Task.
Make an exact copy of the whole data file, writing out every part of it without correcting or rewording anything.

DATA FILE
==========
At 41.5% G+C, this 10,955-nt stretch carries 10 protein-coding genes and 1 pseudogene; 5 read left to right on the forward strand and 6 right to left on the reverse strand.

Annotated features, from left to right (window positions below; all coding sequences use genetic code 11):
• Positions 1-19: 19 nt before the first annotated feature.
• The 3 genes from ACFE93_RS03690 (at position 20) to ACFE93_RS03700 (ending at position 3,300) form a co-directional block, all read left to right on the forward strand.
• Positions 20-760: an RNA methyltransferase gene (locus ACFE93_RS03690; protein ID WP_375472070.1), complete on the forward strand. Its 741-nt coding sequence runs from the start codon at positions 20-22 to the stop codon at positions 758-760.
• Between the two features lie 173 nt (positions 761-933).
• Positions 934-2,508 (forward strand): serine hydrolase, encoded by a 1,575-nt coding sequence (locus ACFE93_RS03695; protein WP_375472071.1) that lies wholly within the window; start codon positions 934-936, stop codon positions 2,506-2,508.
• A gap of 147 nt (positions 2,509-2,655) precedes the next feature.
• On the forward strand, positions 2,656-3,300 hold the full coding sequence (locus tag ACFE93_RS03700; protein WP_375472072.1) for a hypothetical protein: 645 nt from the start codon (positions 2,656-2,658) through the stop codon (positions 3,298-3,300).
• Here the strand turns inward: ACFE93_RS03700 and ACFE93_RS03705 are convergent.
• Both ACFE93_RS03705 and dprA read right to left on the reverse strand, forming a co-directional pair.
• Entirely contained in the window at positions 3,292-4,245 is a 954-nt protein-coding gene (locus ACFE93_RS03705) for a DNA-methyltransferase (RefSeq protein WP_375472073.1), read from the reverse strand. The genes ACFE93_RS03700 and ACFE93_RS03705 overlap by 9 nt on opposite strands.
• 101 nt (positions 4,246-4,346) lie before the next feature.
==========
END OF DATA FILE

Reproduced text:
At 41.5% G+C, this 10,955-nt stretch carries 10 protein-coding genes and 1 pseudogene; 5 read left to right on the forward strand and 6 right to left on the reverse strand.

Annotated features, from left to right (window positions below; all coding sequences use genetic code 11):
• Positions 1-19: 19 nt before the first annotated feature.
• The 3 genes from ACFE93_RS03690 (at position 20) to ACFE93_RS03700 (ending at position 3,300) form a co-directional block, all read left to right on the forward strand.
• Positions 20-760: an RNA methyltransferase gene (locus ACFE93_RS03690; protein ID WP_375472070.1), complete on the forward strand. Its 741-nt coding sequence runs from the start codon at positions 20-22 to the stop codon at positions 758-760.
• Between the two features lie 173 nt (positions 761-933).
• Positions 934-2,508 (forward strand): serine hydrolase, encoded by a 1,575-nt coding sequence (locus ACFE93_RS03695; protein WP_375472071.1) that lies wholly within the window; start codon positions 934-936, stop codon positions 2,506-2,508.
• A gap of 147 nt (positions 2,509-2,655) precedes the next feature.
• On the forward strand, positions 2,656-3,300 hold the full coding sequence (locus tag ACFE93_RS03700; protein WP_375472072.1) for a hypothetical protein: 645 nt from the start codon (positions 2,656-2,658) through the stop codon (positions 3,298-3,300).
• Here the strand turns inward: ACFE93_RS03700 and ACFE93_RS03705 are convergent.
• Both ACFE93_RS03705 and dprA read right to left on the reverse strand, forming a co-directional pair.
• Entirely contained in the window at positions 3,292-4,245 is a 954-nt protein-coding gene (locus ACFE93_RS03705) for a DNA-methyltransferase (RefSeq protein WP_375472073.1), read from the reverse strand. The genes ACFE93_RS03700 and ACFE93_RS03705 overlap by 9 nt on opposite strands.
• 101 nt (positions 4,246-4,346) lie before the next feature.